[45] hard to trust a leader who promised (sic) no more top down NHS reorganisations, then in the blink of an eye claimed ‘reform (at a cost of £3billion) was the only way to save the health service’ – what was it Dave said in 2010 – “we will cut the deficit, not the NHS”?
http://www.guardian.co.uk/society/2011/may/16/david-cameron-nhs-only-saved-reform

It seems to me the unintelligibility of the Health & Social Care bill (described as having more pages than a Harry Potter novel with a 1,000 amendments) might have been entirely deliberate – nobody except uber legal specialists are able to understand it – I mean, how long before corporate lawyers will be making the words dance on the page just as they did with hospital PFI contracts under Broon & Blair?

@46 – ha, planeshift – nicely put.

48. MonkeyBot 5000

NHS loyalty cards could be a good idea.

If you’ve got a chronic disease or a disability, you’d build up far more reward points than someone who’s always healthy. Maybe if you get enough points you might get a discount on parking costs.

49. Churm Rincewind

@ 36 Planeshift: “conducting a flawed form of market research will cost taxpayers money and gain nothing”.

Well, I don’t know enough about the proposed methodology to take a firm view about whether the planned research will be flawed or not. If it is, then obviously we should campaign to improve it.

In the meantime it seems to me that any initiative which seeks to encourage patient input into the NHS should be both encouraged and applauded. That’s what democracy is all about…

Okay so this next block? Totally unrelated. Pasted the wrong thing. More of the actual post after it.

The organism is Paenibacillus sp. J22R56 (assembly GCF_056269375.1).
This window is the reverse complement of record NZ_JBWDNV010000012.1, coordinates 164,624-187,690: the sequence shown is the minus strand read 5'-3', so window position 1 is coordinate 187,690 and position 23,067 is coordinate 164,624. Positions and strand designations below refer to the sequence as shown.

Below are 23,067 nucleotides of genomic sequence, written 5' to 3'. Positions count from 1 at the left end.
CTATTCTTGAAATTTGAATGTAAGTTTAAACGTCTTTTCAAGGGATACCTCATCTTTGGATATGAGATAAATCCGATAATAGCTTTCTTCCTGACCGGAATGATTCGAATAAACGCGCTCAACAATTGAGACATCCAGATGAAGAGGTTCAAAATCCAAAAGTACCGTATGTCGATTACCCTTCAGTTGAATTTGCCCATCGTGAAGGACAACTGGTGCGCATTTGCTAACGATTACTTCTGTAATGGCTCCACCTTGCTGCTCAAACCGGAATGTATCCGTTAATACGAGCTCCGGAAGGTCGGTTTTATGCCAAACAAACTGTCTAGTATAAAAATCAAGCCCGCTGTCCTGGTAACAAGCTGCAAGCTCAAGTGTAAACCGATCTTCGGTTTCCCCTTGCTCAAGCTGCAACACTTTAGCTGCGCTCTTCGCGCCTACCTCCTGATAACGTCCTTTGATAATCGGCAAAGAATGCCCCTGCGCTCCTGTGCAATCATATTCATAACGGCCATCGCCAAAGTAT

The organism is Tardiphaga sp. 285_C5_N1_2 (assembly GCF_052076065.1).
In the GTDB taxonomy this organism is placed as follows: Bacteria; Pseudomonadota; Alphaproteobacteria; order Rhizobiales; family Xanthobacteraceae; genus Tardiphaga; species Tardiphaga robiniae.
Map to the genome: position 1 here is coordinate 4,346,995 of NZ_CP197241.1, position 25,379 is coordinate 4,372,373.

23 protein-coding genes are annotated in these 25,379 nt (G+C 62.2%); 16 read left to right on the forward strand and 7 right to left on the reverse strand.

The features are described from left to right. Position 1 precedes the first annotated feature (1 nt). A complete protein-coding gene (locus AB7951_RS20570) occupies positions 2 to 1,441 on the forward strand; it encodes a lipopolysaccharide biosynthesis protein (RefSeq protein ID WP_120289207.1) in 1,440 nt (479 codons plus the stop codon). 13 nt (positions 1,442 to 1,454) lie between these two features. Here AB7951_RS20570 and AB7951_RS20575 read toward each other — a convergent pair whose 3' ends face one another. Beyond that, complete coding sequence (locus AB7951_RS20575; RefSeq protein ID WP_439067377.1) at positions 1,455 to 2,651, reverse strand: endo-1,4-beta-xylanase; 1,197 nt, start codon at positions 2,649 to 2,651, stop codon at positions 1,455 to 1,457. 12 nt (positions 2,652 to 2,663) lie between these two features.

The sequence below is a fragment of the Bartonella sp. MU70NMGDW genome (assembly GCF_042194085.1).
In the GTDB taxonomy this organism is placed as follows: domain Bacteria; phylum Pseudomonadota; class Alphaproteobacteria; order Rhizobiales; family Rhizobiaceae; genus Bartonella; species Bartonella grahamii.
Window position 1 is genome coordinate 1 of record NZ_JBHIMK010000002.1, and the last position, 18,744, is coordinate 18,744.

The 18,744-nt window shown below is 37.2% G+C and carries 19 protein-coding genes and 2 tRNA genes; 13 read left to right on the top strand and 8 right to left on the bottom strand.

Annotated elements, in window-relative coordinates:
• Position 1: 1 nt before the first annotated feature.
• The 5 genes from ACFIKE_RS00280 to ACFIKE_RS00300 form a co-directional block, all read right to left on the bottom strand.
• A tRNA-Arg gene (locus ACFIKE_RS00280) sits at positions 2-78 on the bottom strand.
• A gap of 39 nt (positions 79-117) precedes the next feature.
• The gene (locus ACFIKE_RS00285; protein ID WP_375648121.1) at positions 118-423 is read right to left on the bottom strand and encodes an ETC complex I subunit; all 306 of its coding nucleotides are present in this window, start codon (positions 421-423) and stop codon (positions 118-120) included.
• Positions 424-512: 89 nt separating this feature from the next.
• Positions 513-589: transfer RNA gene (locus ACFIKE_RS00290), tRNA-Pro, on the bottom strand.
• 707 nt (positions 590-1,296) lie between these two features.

47……. Yea. Just another of Cameron’s lies. But then if you’re prepared to use your dying son as a political prop to con people into believing you love the NHS you are probably capable of doing anything.

The tories privatisation of healthcare was already written before they came to power.. Private health providers were I believe the tories second highest donors. Only Hedge fund managers gave more. One of the biggest scandals off this parliament is the number of MPs taking backhanders from private health companies.

And if there is any justice, it is the health bill will bury Clegg and the lie Dems for a hundred years. Their support of the bill is the most treacherous thing the lie dems have done in my opinion. Shirley Williams should be hung from a lamp post as a traitor to the NHS. And Clegg as either a naive moron or one of the most dishonest politician of all time. ( And considering the number of corrupt politicians) that is saying something.

51. Man on Clapham Omnibus

43 Bob

An average of 195,000 people in the USA died due to potentially preventable, in-hospital medical errors in each of the years 2000, 2001 and 2002, according to a new study of 37 million patient records. I doubt this figure has changed much and suggests your faith in private medicine isn’t as warranted as you might believe. I understand that private medicine has the allure of better quality but in my experience the different in surgical quality is zilch.
The problem with the NHS in my experience is that it is poorly run, the staff are in general lazy and seem to despise the people they are there to help.One of the factors in this is undoubtedly because its free at the point of service.

52. Man on Clapham Omnibus

50. Sally

”Private health providers were I believe the tories second highest donors. Only Hedge fund managers gave more.”

Have you any data on this?